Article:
In the News: May 10–17
Pricing for Same Services Varies Within Hospitals for Commercial Payers
A new Health Care Pricing Project study showed that different commercial insurers can pay vastly different prices for the same services at the same hospitals. The authors analyzed insurance claims data from 28% of individuals with employer-sponsored insurance, finding substantial price variation within facilities even for relatively homogenous procedures such as lower-limb MRIs.
According to the report, about half of privately insured health care spending variation in the US is due to price variation across regions, and a fifth of total case-level variation is due to variation within single hospitals. Across geographic areas, privately insured health spending could differ by a factor of 3 and had very low correlation with Medicare spending. Overall, it’s suggested this is due to differences in relative bargaining power of insurers within various hospitals and markets.
Given the frenetic pace of provider consolidation and the increase in cross-sector partnerships entering the health care space, Sg2 believes providers must balance consolidation with delivering value back to consumers. For more on long-term strategies in health care market evolution, read the April 2018 Sg2 Letter, Finding a New Identity Amid Transformation.
CMS Unveils New Rural Health Strategy
CMS released its first Rural Health Strategy in an effort to lower barriers for telemedicine reimbursement and increase utilization of telehealth in rural areas. Developed by CMS’s Rural Health Council, the strategy did not provide specifics about how reimbursement may change but outlines supporting activities such as expanding telehealth through value-based models like the Next Generation Accountable Care Organization, Frontier Community Health Integration Project Demonstration and Bundled Payments for Care Improvement Advanced.
Throughout the US, people in rural markets often struggle with health care access, and Sg2 believes that virtual health can immediately and dramatically improve access to care in these areas. To read more about how health systems can use virtual health to serve rural areas, check out the Sg2 Expert Insight, Help Rural Consumers and Fuel Downstream Growth With 4 Virtual Options.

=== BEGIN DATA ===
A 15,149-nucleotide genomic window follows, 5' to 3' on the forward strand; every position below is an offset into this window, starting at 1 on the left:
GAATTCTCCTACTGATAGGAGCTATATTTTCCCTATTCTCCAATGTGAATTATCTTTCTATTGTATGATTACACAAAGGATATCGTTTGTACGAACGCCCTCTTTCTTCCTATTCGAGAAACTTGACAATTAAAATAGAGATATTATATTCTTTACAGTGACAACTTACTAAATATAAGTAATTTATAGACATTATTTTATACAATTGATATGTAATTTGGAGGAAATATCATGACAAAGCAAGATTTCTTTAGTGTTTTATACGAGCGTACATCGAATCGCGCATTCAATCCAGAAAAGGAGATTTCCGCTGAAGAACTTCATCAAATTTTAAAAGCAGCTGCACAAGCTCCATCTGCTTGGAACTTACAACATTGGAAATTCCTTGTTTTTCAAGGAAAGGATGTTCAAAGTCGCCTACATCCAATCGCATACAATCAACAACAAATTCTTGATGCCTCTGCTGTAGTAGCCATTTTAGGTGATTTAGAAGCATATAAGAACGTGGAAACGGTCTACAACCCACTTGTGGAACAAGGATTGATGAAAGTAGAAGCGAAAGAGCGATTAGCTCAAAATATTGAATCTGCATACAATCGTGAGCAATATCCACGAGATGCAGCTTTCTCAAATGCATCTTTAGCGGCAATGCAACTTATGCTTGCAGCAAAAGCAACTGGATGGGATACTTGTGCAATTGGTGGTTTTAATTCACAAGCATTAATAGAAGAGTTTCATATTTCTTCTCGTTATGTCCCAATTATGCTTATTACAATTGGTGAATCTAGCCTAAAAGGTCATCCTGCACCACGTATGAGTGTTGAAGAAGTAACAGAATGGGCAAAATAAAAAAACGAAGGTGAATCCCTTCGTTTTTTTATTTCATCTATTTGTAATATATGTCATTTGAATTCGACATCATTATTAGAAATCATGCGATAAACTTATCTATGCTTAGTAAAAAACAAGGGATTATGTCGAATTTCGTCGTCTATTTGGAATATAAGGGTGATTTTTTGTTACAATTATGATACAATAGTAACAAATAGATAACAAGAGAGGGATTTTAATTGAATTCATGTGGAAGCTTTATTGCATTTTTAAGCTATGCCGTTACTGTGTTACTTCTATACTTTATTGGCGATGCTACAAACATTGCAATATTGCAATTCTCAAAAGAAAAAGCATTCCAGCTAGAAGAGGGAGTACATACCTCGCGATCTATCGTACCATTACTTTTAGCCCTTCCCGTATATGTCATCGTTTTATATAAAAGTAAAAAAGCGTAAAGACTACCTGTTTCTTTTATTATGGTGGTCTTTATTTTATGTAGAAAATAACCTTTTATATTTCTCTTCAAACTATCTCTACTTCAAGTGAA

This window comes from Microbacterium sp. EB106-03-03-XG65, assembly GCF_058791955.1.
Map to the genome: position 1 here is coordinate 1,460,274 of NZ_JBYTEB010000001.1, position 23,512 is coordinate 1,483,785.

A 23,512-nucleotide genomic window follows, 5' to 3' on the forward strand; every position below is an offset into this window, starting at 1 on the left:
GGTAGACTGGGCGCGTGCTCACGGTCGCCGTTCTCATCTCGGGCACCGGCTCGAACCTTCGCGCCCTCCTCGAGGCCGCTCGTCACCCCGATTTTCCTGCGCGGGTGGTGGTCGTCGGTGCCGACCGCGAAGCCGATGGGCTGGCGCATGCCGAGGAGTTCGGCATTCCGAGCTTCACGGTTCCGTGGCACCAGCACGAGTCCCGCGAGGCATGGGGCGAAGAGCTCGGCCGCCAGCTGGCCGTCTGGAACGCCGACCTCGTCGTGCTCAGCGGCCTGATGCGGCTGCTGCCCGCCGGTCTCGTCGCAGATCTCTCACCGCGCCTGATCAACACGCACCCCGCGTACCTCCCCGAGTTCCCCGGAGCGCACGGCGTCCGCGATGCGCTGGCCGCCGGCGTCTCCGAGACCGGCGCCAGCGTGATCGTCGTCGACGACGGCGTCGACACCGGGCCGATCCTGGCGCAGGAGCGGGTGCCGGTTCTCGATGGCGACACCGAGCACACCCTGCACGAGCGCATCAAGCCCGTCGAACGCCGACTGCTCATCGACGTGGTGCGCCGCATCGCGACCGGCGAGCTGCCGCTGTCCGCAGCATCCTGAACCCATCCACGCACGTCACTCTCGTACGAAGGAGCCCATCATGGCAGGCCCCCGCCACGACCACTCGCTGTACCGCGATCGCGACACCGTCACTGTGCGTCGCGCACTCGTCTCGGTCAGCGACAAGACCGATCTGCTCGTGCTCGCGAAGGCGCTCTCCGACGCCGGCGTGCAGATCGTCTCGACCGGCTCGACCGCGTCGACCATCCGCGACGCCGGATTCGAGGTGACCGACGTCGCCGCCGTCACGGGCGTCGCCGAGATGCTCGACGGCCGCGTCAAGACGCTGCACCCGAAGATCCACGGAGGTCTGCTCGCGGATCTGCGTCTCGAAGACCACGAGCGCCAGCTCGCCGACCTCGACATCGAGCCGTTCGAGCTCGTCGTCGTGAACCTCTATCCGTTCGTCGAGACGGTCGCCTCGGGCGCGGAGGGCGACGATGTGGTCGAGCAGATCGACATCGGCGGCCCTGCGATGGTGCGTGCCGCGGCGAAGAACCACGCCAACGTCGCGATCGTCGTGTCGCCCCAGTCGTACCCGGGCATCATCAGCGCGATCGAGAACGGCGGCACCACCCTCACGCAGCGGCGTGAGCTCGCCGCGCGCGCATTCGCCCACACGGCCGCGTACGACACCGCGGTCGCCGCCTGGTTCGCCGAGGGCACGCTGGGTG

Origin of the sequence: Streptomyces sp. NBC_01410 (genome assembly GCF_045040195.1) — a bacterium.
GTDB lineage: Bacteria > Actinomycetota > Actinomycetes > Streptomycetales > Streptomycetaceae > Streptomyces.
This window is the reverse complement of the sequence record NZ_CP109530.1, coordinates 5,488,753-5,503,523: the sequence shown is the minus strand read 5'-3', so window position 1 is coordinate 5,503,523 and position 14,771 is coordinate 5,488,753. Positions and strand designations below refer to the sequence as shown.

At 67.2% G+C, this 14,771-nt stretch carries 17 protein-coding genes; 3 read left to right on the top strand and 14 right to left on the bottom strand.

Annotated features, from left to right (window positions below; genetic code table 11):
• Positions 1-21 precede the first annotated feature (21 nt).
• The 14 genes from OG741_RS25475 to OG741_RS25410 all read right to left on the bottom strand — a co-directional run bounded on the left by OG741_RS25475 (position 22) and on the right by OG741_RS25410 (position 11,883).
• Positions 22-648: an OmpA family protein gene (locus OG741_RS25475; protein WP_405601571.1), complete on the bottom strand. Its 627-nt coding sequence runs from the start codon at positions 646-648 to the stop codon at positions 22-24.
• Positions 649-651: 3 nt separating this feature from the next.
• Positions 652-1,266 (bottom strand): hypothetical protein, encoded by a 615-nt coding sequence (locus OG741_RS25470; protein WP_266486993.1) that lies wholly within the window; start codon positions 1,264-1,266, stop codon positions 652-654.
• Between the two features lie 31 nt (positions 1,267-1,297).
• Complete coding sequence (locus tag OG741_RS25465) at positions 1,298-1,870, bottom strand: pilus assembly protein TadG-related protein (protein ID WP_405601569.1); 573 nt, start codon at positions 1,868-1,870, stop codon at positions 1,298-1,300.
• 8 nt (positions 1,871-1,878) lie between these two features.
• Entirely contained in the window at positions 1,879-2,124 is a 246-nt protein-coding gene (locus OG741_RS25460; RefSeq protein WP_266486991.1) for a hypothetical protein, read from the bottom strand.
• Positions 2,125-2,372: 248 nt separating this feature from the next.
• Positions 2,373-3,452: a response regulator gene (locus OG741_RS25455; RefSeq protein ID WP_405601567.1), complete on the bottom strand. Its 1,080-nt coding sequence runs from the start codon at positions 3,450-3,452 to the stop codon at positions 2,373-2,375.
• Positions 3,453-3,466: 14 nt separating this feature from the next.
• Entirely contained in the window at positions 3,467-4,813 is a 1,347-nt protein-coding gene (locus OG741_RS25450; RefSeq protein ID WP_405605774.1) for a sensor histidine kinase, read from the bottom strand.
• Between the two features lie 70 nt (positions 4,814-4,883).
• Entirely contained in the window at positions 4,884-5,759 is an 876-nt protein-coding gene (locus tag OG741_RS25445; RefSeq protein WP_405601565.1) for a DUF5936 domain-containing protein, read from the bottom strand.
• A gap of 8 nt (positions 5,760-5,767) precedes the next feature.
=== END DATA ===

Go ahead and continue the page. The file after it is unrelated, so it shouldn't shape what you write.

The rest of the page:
Americans Are Less Confident in Their Ability to Pay for Health Care
New findings from the Commonwealth Fund Affordable Care Act Tracking survey show that American consumers’ confidence in the ability to pay for health care needs has declined from 70% in 2015 to 62.4% in 2018. Confidence levels varied by age and type of coverage, with employer-insured adults being the most confident and uninsured adults being the least.
The survey also found that only about half of Americans would have enough money to pay an unexpected $1,000 medical bill within 30 days, with 14% of survey respondents stating that health care was their greatest personal financial concern. The authors assert the recent small but significant increase in the uninsured rate and the proliferation of high-deductible health plans among working-age adults is exposing more adults to high out-of-pocket costs, with the burden felt disproportionately by women, people of color, and people with low and moderate incomes.
As consumers look for convenient, high-value health care services due to rising out-of-pocket costs, Sg2 believes organizations need to utilize segmentation frameworks and innovation analytics to develop strategies to meet consumer needs and demands. Learn more on how to develop a consumer-informed access strategy by watching the on-demand Sg2 webinar, Consumerism Outlook and Update: Building a Consumer-Informed Access Strategy.